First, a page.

- About us
- IBJ Awards
- Free Sample
- Contact us
BHP’s reduced payment terms aid helped suppliers
(Posted on 18/05/20)
Shorter payment terms have given BHP’s suppliers the flexibility and cash flow to remain in business despite the economic toll inflicted by the coronavirus pandemic.
Aqueous Consulting, Structural Integrity Engineering and Jarah Corporate have provided their services to BHP for a combined total of 28 years and are among the beneficiaries of BHP’s move to pay all outstanding invoices and reduce payment terms from 30 days down to seven.
Our small, local and indigenous businesses play a critical role in supporting our operations and we depend on their ongoing success and prosperity. We estimate that our accelerated payment program will put $100 million directly into the pockets of our small business partners, and we’re starting the see the benefits of the reduced payment terms flowing through to our local suppliers.
Aqueous Consulting is a three-person business in Perth who have been providing its water engineering services to our iron ore operations for over five years.
Shane Farquharson, Director and Principal Engineer at Aqueous Consulting said the new commercial arrangements came as a welcome relief to the business.
“The change to shorter payment terms came totally unexpected but it’s been a significant help to our cash flow as we rely on other sub-consultants to deliver our services”, he said.
“This has significantly reduced the stresses of operating a small business and it also allows us to pursue additional opportunities in this uncertain market”.
Doug Hawkes, Managing Director of consulting firm Structural Integrity Engineering has also welcomed the shortened payment terms.
With a presence in Brisbane, Perth and Newcastle, Structural Integrity Engineering has been providing their risk management services to BHP’s operations for over 20 years. Doug said the reduced payment terms have given the business more flexibility.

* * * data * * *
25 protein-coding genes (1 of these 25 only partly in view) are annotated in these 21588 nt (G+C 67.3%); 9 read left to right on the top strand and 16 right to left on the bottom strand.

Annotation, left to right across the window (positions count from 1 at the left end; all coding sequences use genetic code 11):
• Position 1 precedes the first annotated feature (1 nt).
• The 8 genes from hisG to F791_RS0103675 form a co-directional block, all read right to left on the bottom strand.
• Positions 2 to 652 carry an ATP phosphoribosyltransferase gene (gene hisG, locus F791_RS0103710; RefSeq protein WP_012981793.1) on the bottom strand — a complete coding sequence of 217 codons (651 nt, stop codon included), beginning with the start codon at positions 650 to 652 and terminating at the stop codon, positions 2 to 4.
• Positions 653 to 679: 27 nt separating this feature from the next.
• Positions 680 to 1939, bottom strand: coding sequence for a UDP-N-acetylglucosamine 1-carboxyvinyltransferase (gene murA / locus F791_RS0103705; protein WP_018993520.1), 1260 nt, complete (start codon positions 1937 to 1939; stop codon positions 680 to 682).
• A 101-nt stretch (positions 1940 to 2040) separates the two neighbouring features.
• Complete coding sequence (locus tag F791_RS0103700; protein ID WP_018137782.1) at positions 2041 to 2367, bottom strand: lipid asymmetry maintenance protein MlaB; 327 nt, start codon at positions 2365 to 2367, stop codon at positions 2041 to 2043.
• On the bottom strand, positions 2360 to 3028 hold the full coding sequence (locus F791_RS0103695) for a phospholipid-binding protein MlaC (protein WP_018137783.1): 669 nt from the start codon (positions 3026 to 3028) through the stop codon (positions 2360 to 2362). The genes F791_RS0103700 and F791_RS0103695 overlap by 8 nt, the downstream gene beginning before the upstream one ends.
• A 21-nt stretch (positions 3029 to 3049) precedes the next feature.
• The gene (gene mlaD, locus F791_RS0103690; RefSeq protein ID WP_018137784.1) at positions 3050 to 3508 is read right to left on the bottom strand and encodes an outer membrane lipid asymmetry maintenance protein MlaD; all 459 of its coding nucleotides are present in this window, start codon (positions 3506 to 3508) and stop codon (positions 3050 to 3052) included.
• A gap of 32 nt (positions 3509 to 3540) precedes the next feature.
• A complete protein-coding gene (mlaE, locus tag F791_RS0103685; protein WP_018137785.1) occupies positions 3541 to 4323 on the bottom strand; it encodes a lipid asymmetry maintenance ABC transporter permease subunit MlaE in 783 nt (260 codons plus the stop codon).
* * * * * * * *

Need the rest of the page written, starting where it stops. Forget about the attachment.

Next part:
“The COVID-19 outbreak has been a worrying period for the business”, he said.
“Cash is king, and having the money in the bank earlier has allowed us extra flexibility, which goes a long way to ensuring our eight employees remain employed throughout these challenging times”.
For Jarah Corporate, a small health, safety, training and risk management business in Brisbane, cash flow was also a concern.
Jarah Corporate has provided expert training assistance to our coal sites across Queensland for three years, and Director Anthony Beasley said the new payment terms have given the business some extra breathing space.
“The proactive approach to fast-track payments has helped alleviate our concerns related to cash flow”, Anthony said.
“It not only allows us to breathe a bit easier and continue our new version of business as usual in the current global environment, but it’s given us a bit more freedom to cast our eyes toward the future”.
Cargill has announced that it has completed the acquisition of Owensboro Grain Company, a fifth-generation... Read more
BHP Xplor, an accelerator programme introduced by BHP in August 2022, has announced its first cohort... Read more
Trafigura Group Ptd Ltd., a market leader in the global commodities industry, has made a public carbon... Read more
Jace Hefner has joined the U.S. Grains Council (USGC) in its Washington, D.C., headquarters as the new... Read more
Cargill has announced that Jamie Miller will step down as Chief Financial Officer to accept an opportunity... Read more
Adbri Limited has announced that it has extended its cementitious materials supply arrangement with... Read more
Khalifa Economic Zones Abu Dhabi – KEZAD Group, the integrated trade, logistics, and industrial... Read more
Australian agribusiness GrainCorp is co-leading a $12 million investment round into rural connectivity... Read more
BHP has provided an update to its announcement on 18 November 2022 that confirmed BHP had entered into... Read more
Rio Tinto has appointed Kaisa Hietala as a non-executive director. Ms Hietala, a Finnish citizen, will... Read more